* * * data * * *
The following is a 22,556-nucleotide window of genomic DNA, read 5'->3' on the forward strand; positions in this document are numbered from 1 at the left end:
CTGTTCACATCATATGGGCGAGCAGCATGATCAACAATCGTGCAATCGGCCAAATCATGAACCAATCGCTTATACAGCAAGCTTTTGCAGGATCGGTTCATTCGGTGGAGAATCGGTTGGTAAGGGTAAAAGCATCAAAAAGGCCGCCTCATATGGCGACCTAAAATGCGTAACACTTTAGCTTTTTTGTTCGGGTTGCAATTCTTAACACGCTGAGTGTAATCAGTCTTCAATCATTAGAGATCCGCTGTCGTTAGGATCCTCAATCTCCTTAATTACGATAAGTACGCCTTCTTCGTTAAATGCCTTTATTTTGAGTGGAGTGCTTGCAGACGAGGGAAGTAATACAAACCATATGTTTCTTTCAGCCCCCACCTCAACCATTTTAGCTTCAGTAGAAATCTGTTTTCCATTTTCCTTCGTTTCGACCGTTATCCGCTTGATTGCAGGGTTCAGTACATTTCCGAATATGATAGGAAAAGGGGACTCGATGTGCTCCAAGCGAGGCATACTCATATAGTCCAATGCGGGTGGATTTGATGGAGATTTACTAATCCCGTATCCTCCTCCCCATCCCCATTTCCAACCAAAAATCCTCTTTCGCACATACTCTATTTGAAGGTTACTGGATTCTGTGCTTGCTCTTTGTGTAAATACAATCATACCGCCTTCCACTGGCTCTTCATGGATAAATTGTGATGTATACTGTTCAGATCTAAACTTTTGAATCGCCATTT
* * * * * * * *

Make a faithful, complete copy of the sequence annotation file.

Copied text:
The following is a 22,556-nucleotide window of genomic DNA, read 5'->3' on the forward strand; positions in this document are numbered from 1 at the left end:
CTGTTCACATCATATGGGCGAGCAGCATGATCAACAATCGTGCAATCGGCCAAATCATGAACCAATCGCTTATACAGCAAGCTTTTGCAGGATCGGTTCATTCGGTGGAGAATCGGTTGGTAAGGGTAAAAGCATCAAAAAGGCCGCCTCATATGGCGACCTAAAATGCGTAACACTTTAGCTTTTTTGTTCGGGTTGCAATTCTTAACACGCTGAGTGTAATCAGTCTTCAATCATTAGAGATCCGCTGTCGTTAGGATCCTCAATCTCCTTAATTACGATAAGTACGCCTTCTTCGTTAAATGCCTTTATTTTGAGTGGAGTGCTTGCAGACGAGGGAAGTAATACAAACCATATGTTTCTTTCAGCCCCCACCTCAACCATTTTAGCTTCAGTAGAAATCTGTTTTCCATTTTCCTTCGTTTCGACCGTTATCCGCTTGATTGCAGGGTTCAGTACATTTCCGAATATGATAGGAAAAGGGGACTCGATGTGCTCCAAGCGAGGCATACTCATATAGTCCAATGCGGGTGGATTTGATGGAGATTTACTAATCCCGTATCCTCCTCCCCATCCCCATTTCCAACCAAAAATCCTCTTTCGCACATACTCTATTTGAAGGTTACTGGATTCTGTGCTTGCTCTTTGTGTAAATACAATCATACCGCCTTCCACTGGCTCTTCATGGATAAATTGTGATGTATACTGTTCAGATCTAAACTTTTGAATCGCCATTT